Rebecca Otowa – The Mixing of Japan, Artist and Woman
About a year ago I first visited the enchanting gallery ‘Kazenokobo’(風野工房) of textile artist Koji Noda and his wife in the scenic hills of Eigenji, Shiga. I was there to see a display of his wall and door hangings which didn’t disappoint with their mix of colourful geometrical shapes and black graphic lines in great modern contrast to the natural airy fibers used in the fabric.
Being made to feel at home with warm tea and sweets offered at the long wooden table running the length of the gallery, we soon settled into conversation. The Nodas talked of their earlier life in Kyoto and move to Shiga along with a brief history of their art while I shared my experience and interests in Japan. I was then asked whether I knew of another foreign lady living in Shiga named ‘Rebecca’, who had been living in nearby Hino for around 30 years. On saying I didn’t, they rummaged out from their shelves a book titled ‘At Home in Japan’ which Rebecca (a friend of theirs) had written a short while before.
Promising to return the book when finished, I took it home – along with some of Noda san’s beautiful fabric squares. Within the following week, I read from cover to cover the story of a lady who had deeply immersed herself in the traditional livelihood of Japan. She wrote and drew (yes, great illustrations) about it with a warm, familiar diligence – despite at times being at odds with the many cultural trials she faced.
Fast forward another year, and I found myself back at ‘Kazenokobo’, this time with the Be Wa crew, to visit the first solo exhibition of the ‘Rebecca’ (Rebecca Otowa) I had read so keenly about.
To describe the feel of her works, there was one painting in the exhibition that I think says a lot. It’s a composition of three self-portraits that trace her life experience thus far. First is the frustrated, crying child who grew up as a bit of an outsider in the United States and then on to Australia with her family. Next is her depicted in the style of a traditional Japanese female mask, which covers her education about Japan and decision to move here (where she was to meet her future husband). Marrying into a Japanese family living in a traditional household (of over 300 years old!), she often found herself having to adjust to the way things were done and therefore found her first 20 years here to be a steep learning curve in the customs of being and becoming ‘Japanese’. Now, after all the give and take, lessons learnt and enjoying the growth of her own household, Rebecca (just on turning 60) is finally able to present herself as she is with a sense of release, personal enlightenment and freedom that brings with it a huge surge of freshness and confidence – and this is what seems to bring her very bright and insightful works to life.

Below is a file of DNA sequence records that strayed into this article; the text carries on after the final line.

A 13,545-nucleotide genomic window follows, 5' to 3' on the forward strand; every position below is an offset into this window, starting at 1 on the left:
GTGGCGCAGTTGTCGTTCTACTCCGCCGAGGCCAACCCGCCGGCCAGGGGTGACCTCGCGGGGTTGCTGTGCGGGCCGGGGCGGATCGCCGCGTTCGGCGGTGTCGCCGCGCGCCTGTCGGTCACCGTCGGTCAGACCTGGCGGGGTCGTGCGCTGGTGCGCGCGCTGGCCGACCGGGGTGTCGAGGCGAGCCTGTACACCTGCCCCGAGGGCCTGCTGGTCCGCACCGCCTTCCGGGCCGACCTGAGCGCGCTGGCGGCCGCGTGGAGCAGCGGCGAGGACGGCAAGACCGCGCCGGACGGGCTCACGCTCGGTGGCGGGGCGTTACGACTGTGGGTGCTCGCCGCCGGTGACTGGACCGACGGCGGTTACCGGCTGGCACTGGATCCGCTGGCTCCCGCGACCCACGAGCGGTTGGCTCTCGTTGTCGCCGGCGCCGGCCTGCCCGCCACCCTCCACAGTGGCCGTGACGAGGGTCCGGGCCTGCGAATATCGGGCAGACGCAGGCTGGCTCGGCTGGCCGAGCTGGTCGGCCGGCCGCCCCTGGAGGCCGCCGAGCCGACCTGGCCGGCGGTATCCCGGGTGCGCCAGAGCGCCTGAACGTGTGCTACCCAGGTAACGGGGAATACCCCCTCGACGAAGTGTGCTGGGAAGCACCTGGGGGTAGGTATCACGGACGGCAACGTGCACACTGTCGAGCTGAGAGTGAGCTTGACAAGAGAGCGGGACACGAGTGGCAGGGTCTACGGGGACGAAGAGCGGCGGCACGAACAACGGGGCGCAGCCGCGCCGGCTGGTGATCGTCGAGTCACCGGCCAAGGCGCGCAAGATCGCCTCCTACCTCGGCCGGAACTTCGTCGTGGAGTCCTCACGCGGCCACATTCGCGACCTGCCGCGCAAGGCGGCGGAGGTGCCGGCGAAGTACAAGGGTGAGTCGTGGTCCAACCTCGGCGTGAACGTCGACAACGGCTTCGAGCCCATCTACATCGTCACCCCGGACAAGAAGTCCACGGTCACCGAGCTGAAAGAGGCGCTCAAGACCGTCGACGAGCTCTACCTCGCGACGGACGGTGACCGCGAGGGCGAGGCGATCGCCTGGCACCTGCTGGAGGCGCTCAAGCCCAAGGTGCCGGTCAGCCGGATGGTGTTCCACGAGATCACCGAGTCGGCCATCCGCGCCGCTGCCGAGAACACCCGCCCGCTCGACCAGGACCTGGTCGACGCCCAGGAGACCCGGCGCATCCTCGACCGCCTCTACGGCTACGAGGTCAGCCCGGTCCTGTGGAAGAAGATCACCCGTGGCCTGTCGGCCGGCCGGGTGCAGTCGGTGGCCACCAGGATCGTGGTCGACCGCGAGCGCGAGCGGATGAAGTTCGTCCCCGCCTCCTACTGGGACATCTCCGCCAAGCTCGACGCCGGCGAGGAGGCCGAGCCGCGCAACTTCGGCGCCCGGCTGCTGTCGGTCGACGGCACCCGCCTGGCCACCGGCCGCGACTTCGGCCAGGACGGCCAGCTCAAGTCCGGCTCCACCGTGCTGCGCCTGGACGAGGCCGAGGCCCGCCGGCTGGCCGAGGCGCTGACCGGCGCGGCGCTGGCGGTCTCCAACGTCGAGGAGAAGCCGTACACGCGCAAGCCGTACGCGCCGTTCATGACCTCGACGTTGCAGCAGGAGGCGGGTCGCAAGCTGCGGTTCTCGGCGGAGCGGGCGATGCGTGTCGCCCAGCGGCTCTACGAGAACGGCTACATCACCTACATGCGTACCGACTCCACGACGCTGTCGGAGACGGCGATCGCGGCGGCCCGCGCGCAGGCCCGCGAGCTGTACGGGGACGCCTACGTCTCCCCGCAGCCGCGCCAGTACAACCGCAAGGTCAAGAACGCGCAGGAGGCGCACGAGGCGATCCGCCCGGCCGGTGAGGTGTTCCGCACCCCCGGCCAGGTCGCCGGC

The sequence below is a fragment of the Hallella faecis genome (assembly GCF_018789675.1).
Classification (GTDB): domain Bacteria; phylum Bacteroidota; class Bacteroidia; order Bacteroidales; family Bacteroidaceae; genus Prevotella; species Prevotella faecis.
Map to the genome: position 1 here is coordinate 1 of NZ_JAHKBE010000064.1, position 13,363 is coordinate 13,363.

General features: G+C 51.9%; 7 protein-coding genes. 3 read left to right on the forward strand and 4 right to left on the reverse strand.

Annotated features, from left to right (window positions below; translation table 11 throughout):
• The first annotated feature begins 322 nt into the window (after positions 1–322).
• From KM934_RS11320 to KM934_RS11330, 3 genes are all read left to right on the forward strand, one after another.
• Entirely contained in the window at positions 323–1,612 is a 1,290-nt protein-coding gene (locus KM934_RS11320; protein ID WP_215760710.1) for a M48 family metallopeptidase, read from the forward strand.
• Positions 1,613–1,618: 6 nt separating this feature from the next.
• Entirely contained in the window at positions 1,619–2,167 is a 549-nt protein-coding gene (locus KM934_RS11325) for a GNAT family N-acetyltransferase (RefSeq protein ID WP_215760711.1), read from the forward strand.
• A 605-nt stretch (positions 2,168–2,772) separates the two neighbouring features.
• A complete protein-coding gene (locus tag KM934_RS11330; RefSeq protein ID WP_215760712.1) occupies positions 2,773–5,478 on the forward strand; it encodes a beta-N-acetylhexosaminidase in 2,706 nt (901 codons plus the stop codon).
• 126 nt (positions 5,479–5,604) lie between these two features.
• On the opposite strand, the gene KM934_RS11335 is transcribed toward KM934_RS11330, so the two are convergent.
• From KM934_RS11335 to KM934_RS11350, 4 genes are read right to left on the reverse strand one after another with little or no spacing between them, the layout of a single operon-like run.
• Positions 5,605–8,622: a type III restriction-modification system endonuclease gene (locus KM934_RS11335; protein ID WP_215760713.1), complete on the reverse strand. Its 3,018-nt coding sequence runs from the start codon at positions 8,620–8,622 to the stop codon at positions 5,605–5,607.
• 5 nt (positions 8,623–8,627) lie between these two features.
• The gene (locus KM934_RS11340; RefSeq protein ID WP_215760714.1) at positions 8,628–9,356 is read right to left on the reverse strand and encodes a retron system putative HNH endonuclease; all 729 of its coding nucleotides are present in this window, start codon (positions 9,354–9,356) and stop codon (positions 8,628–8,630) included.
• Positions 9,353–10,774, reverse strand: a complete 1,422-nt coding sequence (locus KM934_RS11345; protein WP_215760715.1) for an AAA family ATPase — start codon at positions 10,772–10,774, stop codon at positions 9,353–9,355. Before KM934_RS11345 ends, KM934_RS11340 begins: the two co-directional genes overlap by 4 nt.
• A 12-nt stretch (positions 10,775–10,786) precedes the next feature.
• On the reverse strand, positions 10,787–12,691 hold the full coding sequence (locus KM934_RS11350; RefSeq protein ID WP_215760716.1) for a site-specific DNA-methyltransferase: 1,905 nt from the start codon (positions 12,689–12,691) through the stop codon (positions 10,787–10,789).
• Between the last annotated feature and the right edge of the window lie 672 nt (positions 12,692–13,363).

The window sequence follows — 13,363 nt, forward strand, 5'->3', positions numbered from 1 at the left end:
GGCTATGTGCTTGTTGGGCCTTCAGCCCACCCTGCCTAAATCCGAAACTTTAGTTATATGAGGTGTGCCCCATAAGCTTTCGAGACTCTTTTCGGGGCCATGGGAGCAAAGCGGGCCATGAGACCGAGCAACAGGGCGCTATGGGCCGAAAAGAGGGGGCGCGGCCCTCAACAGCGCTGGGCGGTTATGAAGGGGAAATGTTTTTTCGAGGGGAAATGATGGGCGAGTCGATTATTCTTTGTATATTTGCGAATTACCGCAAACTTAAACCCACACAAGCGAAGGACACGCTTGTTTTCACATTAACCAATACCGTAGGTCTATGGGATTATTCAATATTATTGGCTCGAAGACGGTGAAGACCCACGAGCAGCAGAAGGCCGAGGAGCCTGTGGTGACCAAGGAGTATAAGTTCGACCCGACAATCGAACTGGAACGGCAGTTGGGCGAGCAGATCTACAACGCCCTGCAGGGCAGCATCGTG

Many of her pieces seem to have a mystical thread to them. There are paintings about the life cycle, of parts incorporated from other cultures and religions, of pictorial interpretations of kanji filled with Japanese elements and of the growing complexity of shape forms against expanding background perspectives. Rebecca has also employed the technique of using water colour pigments straight from the tube to retain their vividness to help communicate the energy and spirit of her works.
When asked what she would like others to take away from this self-revealing exhibition, she says in a calm, inviting tone, that she’d like people to enjoy her works. It’s a nice mix of person and expression Rebecca has reached. Through the challenges she has met and made her own, she has attained a kind of self-satisfaction and grace that radiates warmly and humbly around her. Yet, on finding her own feet and confidence distinct from the conformity she has endured, she has fostered a fresh energy and strength that she is now ready to explore and exhibit.
Rebecca Otowa’s first solo exhibition was at Kazenokobo from March 19th to 23rd, 2015. Based on the number of visitors present interested in her art and the liveliness obvious in her new works, there should be more exhibitions to come. In the meantime, feel free to look for her first book ‘At Home in Japan’ via Amazon or Goodreads (which will soon be moving from hardcover to paperback, so get in quick if you’re interested!) or her latest children’s book called ‘My Awesome Japan Adventure’ (Simon & Schuster, Amazon) which showcases her wonderful illustration capabilities she has developed over her intense and varied time in Japan. Thanks Rebecca and the Nodas at Kazenokobo.